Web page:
In 1970, Eckberg was hired as an art teacher by the Vocational Department at the Nebraska School for the Deaf (NSD), a primary and secondary residential school that specialized in the education of deaf and hard-of-hearing children (see Figure 5). Students who attended NSD regarded their alma mater as the only place where they weren’t constantly reminded of their deafness—a place where they could be at home, so-to-speak. Eckberg worked at the school for nearly thirty years and came to regard it not only as her workplace, but also as her second and truest family. Throughout her time at the school, she would impart immeasurable knowledge and encouragement to “hundreds of children,” many of whom went on to pursue college careers, engage in lucrative professions, and raise prosperous families (Eckberg 1B). In addition to the time that Eckberg spent instructing students, she assisted with a wide variety of extracurricular activities, including national art competitions, Brownies, Drama Club, Student Council, and Senior Class sponsorship. Students knew her as Ms. Eckberg, the teacher who held her pupils to high standards, but who was universally “loved” for the playful, open, and unswervingly devoted disposition that she demonstrated toward her students (see Figures 6a–6e) (Darnall Personal Interview).
Art class with Ms. Eckberg was never just “fun and games,” nor was it a tedious succession of macramé, pottery, and painting projects (Bechtold 6). Through her courses, she proffered deaf schoolchildren, most of whom existed in an intensely “visual world,” an invaluable avenue of imaginative expression. Her classes fostered a sense of community amongst students while helping them experience catharsis through the creative process. Further, engaging in artistic pursuits allowed them to achieve a sense of success that aurally-based subjects wouldn’t have generally provided (see Figures 7a–7c).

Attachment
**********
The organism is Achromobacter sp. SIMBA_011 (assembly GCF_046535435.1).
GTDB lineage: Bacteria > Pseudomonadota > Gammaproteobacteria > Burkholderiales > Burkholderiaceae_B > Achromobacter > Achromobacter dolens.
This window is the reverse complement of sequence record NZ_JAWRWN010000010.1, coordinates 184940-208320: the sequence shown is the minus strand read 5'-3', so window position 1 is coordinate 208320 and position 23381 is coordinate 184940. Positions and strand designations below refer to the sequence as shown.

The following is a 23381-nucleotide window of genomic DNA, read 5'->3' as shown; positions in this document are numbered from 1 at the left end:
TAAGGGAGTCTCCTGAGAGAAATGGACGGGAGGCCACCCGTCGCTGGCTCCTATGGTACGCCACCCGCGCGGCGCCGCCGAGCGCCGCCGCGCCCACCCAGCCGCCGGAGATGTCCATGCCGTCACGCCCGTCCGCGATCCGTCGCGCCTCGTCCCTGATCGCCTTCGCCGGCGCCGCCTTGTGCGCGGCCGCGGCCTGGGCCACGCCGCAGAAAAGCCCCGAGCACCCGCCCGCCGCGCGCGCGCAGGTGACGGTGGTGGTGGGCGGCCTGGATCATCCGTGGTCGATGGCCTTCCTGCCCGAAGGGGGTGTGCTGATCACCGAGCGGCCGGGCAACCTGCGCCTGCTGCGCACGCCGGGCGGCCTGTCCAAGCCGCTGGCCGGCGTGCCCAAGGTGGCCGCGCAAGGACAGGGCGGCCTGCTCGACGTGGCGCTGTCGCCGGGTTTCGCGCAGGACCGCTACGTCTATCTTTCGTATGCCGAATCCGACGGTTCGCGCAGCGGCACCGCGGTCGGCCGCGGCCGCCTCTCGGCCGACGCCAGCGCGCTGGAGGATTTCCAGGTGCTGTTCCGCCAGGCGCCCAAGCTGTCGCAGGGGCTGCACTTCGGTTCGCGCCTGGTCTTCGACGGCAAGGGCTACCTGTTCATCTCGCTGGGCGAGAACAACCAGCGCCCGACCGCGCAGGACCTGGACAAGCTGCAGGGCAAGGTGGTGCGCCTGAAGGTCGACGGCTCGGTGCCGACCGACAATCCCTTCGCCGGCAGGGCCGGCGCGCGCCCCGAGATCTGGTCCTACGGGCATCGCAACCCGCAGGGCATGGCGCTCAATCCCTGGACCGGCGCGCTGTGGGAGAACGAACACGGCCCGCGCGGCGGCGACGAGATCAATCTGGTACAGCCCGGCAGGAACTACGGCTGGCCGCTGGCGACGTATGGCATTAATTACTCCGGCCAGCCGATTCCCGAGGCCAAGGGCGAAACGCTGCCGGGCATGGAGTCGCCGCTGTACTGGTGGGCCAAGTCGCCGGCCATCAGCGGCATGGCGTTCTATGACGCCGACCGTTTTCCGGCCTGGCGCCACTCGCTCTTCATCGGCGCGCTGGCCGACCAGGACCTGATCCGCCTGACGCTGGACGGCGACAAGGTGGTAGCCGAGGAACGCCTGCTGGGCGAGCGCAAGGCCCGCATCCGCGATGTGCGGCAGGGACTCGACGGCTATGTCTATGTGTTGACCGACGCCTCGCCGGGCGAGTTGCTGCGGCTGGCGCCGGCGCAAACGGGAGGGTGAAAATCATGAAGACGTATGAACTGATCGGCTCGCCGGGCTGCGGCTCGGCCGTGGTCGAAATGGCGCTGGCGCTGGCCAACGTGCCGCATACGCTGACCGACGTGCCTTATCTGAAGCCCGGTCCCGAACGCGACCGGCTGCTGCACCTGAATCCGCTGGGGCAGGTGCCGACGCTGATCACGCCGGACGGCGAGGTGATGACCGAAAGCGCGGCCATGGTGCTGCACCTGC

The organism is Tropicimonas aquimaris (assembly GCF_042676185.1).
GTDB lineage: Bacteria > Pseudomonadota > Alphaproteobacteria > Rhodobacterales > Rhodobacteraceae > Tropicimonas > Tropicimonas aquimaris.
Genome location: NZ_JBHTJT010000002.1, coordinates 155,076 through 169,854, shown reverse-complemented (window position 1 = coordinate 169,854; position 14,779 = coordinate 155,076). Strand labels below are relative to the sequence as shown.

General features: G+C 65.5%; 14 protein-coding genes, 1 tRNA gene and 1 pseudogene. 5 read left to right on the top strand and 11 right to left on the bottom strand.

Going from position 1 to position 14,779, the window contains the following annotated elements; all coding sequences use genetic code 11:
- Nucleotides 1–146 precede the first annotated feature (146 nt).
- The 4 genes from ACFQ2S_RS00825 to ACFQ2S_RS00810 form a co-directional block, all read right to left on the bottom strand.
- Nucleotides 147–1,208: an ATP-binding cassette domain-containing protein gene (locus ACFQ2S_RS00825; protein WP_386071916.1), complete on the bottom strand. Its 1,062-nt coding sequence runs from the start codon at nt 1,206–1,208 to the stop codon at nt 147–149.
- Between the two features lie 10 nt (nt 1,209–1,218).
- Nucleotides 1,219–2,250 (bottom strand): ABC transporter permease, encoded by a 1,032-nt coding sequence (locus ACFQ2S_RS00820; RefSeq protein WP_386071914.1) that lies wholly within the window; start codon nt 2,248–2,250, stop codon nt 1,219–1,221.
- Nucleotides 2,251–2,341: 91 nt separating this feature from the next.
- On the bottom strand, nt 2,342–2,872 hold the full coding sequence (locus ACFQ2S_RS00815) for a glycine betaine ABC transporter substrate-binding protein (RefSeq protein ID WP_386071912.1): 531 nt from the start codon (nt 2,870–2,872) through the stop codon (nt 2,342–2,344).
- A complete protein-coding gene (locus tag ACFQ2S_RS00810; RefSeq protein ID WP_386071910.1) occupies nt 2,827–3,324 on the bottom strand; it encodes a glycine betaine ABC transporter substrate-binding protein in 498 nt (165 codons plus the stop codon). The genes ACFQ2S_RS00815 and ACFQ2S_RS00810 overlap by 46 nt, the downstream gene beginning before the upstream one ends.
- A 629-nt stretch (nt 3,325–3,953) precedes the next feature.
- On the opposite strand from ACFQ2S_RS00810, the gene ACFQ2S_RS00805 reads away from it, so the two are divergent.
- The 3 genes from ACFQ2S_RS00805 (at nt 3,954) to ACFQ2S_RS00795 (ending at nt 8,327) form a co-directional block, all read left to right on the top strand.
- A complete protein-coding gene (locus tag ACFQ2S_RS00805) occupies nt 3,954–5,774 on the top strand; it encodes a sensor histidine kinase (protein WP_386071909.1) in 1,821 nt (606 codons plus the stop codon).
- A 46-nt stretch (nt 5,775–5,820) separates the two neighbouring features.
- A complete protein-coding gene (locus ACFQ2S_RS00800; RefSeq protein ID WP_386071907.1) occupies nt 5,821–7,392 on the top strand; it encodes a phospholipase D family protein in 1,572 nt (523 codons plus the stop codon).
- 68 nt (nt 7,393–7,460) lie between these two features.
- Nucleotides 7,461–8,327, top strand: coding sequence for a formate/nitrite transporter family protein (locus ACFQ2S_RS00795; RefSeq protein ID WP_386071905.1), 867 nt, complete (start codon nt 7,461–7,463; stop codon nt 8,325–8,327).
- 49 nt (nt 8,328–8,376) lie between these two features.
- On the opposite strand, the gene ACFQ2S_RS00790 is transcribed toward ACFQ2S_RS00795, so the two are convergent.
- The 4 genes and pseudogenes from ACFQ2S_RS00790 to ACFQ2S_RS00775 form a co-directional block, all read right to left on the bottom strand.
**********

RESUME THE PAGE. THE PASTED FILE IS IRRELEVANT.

But Eckberg’s influence as a teacher extended far beyond the walls of NSD. In 1981, she became the first deaf individual to teach at the University of Nebraska at Omaha (see Figure 8). Just prior to commissioning Eckberg’s expertise, the University had implemented affirmative action hiring policies and had begun to provide beneficial (albeit uneven) accommodations to deaf students. Presumably, the University did so in response to the nation’s evolving policies pertaining to the civil rights of disabled citizens (see contextual essay). Deaf scholar Brenda Jo Brueggemann has suggested that the presence of disability in college classrooms “changes and challenges the rhetoric of higher learning considerably” (“Body” 27). The truth of this assertion can be detected in Eckberg’s time at UNO. During her time at the University, she was self-possessed and never doubted her qualifications, authority, or capacity to teach manual communication to sizable bodies of hearing students. In the five years she taught sign language courses at the establishment, she instilled undergraduates with the skills required to communicate appropriately and effectively with deaf students and their community—the foremost objective of the Teaching the Hearing Impaired program. Wordlessly and “effortlessly,” she garnered the attention and admiration of her hearing students, broadening their formerly limited understanding of the deaf experience (Pritchard 7).
It is commonly said that “all good things must come to an end”; this axiom holds true concerning Eckberg’s time at UNO. In 1984, the Board of Regents threatened to cut the Teaching the Hearing Impaired program, despite the facts that the program was growing and its graduates were in high demand throughout the Omaha metro. Amidst this controversy, the program’s founder, Barbara Luetke-Stahlman, left the University. Shortly thereafter, Eckberg followed suit. Although future students sustained an incalculable educational loss as a result of Eckberg’s resignation, her legacy is still alive in the numerous special educators across the nation who once reaped immense benefits from her presence. And, thanks to the oppositional efforts of Eckberg and proponents of the Special Education Department at UNO, the degree path, which was renamed the Education of the Deaf/Hard of Hearing program, is still